The Ruger Single Six was introduced in 1953, and is still currently being made. These were originally chambered in 22 Long Rifle, but they also are chambered in 22 Magnum and 17 HMR. There have been a number of differences over the years. In fact, this is the old model. It is the original, and it was produced up until 1973. The new model came out which included a transfer bar that protected the firing pin in case the gun was dropped. Traditionally, these old models should be carried with only five rounds in the cylinder and one empty right there next to the firing pin. Now with the new models, you can carry them fully loaded, because it is a great safety to have. These also come in a convertible model, which has the 22 Long Rifle cylinder and a 22 Magnum cylinder. Those are very popular because you have a lot of choices, even 22 short, or for that matter 22 long if you can find them. But there’s something about single action that just slows things down, it’s a lot of fun at the range, especially for beginning shooters, and it takes you back to the frontier of what America is all about. So, single action revolvers are very popular. But in 22, long rifle, it’s just one of those that a lot of people would love to have around.
There’s something about that satisfying, pulling the hammer back and hearing that click, then pulling that sweet trigger break and then that low report, cheap to shoot, low recoil. I mean 22 is a lot of fun. I was in one of my local gun shops and saw this old model Single Six sitting in the counter. I’ve had a couple of different new model Single Sixes, they’re great guns. But there was just something about the craftsmanship and the bluing and just that really fine three clicks that just was really appealing. I want to thank my patrons over at Patreon for making this purchase possible and bringing you guys a little bit of history.
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One thing about these is they’re just slow to load, but they’re just a lot of fun. We’re just using some standard velocity ammo to take out to the range. Taking the Single Six out to the range, it’s just very easy to shoot. It’s very slow, you know, you load it slow, you pull that hammer back and you fire it, you can fire this fairly rapidly. And just by pulling the hairpin and firing it just as fast as you can do it. What I really like to do is to get my other hand over here and go ahead and actuate the hammer, it just makes it faster. Just one of the tricks of Cowboy Action Shooting. It’s just a very pleasurable gun to shoot and you just kind of take it slow because you got six rounds in this old model. And of course Rugers up the number of capacity but even then at 10 rounds you still only have 10 rounds, and then you got to reload the cylinder, and it’s just a process. But there’s something about that process that just brings you closer to the gun in my opinion.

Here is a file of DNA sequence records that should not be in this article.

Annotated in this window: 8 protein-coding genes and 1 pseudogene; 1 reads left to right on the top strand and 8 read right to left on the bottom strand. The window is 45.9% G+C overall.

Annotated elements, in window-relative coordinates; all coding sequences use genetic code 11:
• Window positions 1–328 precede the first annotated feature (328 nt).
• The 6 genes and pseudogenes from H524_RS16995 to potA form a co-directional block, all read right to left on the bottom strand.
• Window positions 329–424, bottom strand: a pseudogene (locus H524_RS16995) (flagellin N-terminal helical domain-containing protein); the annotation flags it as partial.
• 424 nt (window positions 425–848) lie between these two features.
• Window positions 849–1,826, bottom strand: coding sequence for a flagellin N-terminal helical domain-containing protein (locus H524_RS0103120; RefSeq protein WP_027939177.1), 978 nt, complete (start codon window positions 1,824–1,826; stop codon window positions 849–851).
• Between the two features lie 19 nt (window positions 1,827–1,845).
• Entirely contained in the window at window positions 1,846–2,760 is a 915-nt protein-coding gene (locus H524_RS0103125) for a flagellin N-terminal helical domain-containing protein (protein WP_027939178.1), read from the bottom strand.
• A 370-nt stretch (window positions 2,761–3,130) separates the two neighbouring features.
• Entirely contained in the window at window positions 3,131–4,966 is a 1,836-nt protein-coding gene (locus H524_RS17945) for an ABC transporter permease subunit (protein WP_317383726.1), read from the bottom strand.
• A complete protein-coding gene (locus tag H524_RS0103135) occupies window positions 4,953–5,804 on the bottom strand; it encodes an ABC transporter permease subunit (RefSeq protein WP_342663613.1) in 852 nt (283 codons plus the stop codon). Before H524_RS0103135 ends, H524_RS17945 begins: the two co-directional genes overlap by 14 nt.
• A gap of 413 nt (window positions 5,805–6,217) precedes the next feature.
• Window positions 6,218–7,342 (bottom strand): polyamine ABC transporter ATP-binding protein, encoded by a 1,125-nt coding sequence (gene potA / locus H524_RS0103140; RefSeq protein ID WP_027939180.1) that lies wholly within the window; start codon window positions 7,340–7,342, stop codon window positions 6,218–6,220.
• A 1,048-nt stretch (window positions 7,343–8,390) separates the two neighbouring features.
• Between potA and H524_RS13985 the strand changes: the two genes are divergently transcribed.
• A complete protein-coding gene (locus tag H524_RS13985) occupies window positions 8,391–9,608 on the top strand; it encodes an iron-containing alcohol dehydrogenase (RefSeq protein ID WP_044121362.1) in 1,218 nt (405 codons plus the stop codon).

Personally, I just love taking old single actions out because it just kind of speaks of another era and yet, these are still very popular, very portable, the sights are kind of rudimentary at best, and that’s one of the things that Ruger really did with their new models, they’ve changed those sights. Again, it’s just a lot of fun, it’s inexpensive to shoot, low recoil, low muzzle report, and there’s just something satisfying about pulling that hammer back, taking your shot and making it count. Especially for new shooters, it’s one of those things that gets them started on the foundation, and then they can build from there and go straight up to the semi automatics.
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